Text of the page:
Learn more about Irish dancing worldwide, our parent organization in Ireland, common terms, how a competition works, etc...
What is CLRG?
An Coimisiún Le Rincí Gaelacha (CLRG, English: The Irish Dancing Commission) is the oldest and largest governing body for competitive Irish step dancing globally. Founded in 1927, CLRG is responsible for creating a standardised system of Irish dance, music and competition for its member organisations in 26 countries. It organises Oireachtas Rince Na Cruinne (the World Championships) as well as Oireachtas Rince na hÉireann (the All Ireland Championships), and is the central authority for teacher and adjudicator accreditation. It is headquartered in Dublin, Ireland.
What is a Region and how does it work?
There are different geographical regions which represent CLRG throughout the world, for example: RTME (Registered Teachers Mainland Europe), IDTANA (Irish Dance Teachers Association of North America), AIDA (Australian Irish Dancing Association), SAIDA (South American Irish Dance Association) among others. Teachers organizations are there to represent CLRG in the area and report back to CLRG the development and progress of Irish dance locally.
Each region has its own officers, who contribute to organize everything Irish dance related in the Region: from events, grade exams, the coordination of feiseanna, the promotion of Irish dance and the expansion of CLRG as an organization by the creation of new TMRFs, TCRGs and ADCRGs.
What is a TMRF, TCRG and ADCRG?
The TMRF is a certificate awarded by An Coimisiún to candidates who have shown a competence in teaching céilí dances as described in Ár Rince Foirne - the official guide to Céilí dances. Further details are available in a word document by clicking on the associated link on the IDC website. Ár Rince Foirne is published by An Coimisiún and is available by post from its offices at 68 Amiens Street, Dublin 1, Ireland.
The TCRG certificate is awarded to candidates who have shown a competence in teaching the ceilí dances as described in Ár Rince Foirne and have also shown a competence in teaching solo dancers. Further details are available on the associated link on the IDC website. It is not necessary to hold a TMRF certificate prior to obtaining a TCRG certificate.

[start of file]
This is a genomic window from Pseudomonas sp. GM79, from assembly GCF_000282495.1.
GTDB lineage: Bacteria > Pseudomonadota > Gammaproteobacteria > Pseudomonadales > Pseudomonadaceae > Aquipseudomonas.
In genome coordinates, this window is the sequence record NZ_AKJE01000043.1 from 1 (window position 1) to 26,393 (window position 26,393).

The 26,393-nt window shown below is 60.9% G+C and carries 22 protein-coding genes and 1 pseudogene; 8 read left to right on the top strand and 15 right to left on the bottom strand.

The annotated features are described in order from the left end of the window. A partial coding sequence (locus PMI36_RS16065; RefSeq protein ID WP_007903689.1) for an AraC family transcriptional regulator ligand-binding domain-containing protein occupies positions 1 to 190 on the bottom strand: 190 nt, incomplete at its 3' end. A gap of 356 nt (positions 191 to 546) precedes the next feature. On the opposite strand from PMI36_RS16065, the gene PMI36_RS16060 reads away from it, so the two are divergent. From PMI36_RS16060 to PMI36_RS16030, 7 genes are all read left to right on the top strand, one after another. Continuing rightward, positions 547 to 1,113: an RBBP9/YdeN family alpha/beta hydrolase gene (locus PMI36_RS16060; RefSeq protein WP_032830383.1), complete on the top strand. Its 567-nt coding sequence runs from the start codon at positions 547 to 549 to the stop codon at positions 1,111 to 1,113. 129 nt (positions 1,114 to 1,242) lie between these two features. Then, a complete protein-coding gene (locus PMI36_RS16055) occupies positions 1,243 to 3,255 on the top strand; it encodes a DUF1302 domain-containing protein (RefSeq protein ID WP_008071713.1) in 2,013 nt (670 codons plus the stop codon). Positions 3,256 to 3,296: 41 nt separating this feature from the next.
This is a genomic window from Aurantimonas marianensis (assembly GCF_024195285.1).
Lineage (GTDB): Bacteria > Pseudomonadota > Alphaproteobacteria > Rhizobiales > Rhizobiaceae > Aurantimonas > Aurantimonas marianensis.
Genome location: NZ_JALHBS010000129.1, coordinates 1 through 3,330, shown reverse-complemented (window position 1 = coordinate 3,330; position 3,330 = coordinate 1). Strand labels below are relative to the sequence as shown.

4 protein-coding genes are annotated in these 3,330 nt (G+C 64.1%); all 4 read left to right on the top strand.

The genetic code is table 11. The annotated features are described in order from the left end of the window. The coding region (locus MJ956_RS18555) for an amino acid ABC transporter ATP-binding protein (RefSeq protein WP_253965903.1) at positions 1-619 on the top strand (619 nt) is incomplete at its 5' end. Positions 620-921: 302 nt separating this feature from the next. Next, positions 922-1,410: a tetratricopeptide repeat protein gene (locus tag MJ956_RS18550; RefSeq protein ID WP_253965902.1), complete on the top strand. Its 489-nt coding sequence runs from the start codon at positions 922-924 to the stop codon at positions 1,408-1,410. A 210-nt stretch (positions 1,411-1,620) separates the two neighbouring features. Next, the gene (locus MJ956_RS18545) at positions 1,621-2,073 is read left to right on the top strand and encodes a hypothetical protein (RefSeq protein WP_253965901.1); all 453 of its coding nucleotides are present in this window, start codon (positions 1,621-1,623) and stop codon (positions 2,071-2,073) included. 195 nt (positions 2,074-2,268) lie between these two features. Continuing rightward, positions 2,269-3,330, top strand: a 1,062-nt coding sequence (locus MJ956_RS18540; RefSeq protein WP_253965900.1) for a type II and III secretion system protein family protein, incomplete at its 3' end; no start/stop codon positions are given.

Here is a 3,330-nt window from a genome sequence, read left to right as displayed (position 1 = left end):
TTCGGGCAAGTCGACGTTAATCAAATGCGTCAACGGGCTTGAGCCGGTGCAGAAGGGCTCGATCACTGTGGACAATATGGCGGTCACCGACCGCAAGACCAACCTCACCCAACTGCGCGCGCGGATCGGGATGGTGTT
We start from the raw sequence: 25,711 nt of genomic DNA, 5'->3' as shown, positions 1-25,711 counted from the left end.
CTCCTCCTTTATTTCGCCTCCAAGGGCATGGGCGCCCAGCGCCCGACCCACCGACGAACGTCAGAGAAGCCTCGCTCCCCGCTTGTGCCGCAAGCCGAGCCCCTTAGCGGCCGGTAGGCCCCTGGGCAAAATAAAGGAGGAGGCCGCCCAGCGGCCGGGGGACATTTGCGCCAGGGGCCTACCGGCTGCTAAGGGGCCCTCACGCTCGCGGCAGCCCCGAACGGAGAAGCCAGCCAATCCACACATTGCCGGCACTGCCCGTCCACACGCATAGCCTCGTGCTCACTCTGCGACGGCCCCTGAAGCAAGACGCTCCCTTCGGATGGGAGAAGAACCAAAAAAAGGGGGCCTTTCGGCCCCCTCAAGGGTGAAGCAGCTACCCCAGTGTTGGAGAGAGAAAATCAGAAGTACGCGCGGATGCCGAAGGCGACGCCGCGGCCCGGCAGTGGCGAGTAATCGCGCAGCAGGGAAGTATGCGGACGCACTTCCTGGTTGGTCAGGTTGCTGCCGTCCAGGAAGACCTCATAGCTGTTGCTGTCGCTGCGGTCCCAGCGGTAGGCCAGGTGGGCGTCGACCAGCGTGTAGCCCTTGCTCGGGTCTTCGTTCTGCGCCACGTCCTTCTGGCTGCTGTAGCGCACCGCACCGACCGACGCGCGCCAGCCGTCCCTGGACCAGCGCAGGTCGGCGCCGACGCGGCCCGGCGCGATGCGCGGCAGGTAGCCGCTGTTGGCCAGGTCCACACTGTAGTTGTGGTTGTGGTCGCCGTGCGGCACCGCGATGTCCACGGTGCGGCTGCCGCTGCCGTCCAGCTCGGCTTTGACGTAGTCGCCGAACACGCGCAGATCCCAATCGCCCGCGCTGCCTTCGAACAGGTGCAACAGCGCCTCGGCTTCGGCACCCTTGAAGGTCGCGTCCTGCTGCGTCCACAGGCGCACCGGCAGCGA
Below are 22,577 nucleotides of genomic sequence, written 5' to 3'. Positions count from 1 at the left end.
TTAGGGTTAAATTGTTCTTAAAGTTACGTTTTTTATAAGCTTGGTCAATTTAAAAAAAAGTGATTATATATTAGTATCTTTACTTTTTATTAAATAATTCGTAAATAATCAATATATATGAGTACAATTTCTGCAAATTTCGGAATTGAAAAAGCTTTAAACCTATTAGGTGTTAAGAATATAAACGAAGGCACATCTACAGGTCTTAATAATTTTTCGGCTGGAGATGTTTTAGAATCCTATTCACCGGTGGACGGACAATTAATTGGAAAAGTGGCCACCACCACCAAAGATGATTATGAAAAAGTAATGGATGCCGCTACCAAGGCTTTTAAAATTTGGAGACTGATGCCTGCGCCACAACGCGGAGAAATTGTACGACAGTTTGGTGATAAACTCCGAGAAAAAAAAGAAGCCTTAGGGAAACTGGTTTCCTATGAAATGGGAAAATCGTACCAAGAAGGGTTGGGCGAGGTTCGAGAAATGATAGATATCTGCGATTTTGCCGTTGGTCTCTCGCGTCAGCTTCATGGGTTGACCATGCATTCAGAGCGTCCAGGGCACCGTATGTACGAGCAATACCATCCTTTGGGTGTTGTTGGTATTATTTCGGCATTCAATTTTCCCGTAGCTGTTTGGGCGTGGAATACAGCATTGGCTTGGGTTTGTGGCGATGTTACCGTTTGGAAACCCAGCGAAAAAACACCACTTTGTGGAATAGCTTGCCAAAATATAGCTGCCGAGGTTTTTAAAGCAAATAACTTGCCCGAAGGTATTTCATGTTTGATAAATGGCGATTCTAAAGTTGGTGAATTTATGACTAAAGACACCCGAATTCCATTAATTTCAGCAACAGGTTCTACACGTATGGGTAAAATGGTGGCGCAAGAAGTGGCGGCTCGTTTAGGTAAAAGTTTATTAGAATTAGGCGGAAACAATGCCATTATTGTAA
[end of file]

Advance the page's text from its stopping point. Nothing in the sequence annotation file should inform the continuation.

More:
The ADCRG certificate is awarded to candidates who have shown a competence in adjudicating at official competitions, held under the auspices of An Coimisiún. Further details are available on the associated link. It is a requirement of the examination that the candidate already hold a TCRG certificate prior to obtaining an ADCRG certificate.
What is a Feis?
An organized dance competition is referred to as a feis (plural feiseanna), which means “festival” in Irish. It is the standard term used worldwide to refer to an event where comptetitive dance is the centre spot. There are different type of feiseanna: local, regional, national, and international levels.
At a feis dancers are divided by , standard, age group and dance type. The levels of Irish Dance competitions have two distinct sections: non-championships and championships.
What's the difference between a Non-Championship level competition and a Championship level one?
In non-championship levels, each dance acts as a separate part and moves up at its own individual pace. Non-championship levels begin with the level Beginner. This only contains soft shoe dances. Then, there is Beginner
Advance, where the hard shoe dances start. Beyond that, there is Novice/Primary and then Prizewinner.
A dancer does not move out of Prizewinner until all the dances are placed in a certain range to move on to championships. This range is decided by the dancer’s school.
Championship Level is much different. There are two levels: Preliminary Championships and Open Championships. In any level of championships, a dancer dances two or three rounds: a soft shoe round (for girls reel or slip jig, boys do reel), a hard shoe round (treble jig or hornpipe), and occasionally a non-traditional set dance (this
varies between competitions). A dancer will remain in Preliminary Championships until he or she has placed 1st twice, then will move on to Open Championships. This is the highest level for Irish Dance competitions.
What is an Oireachtas?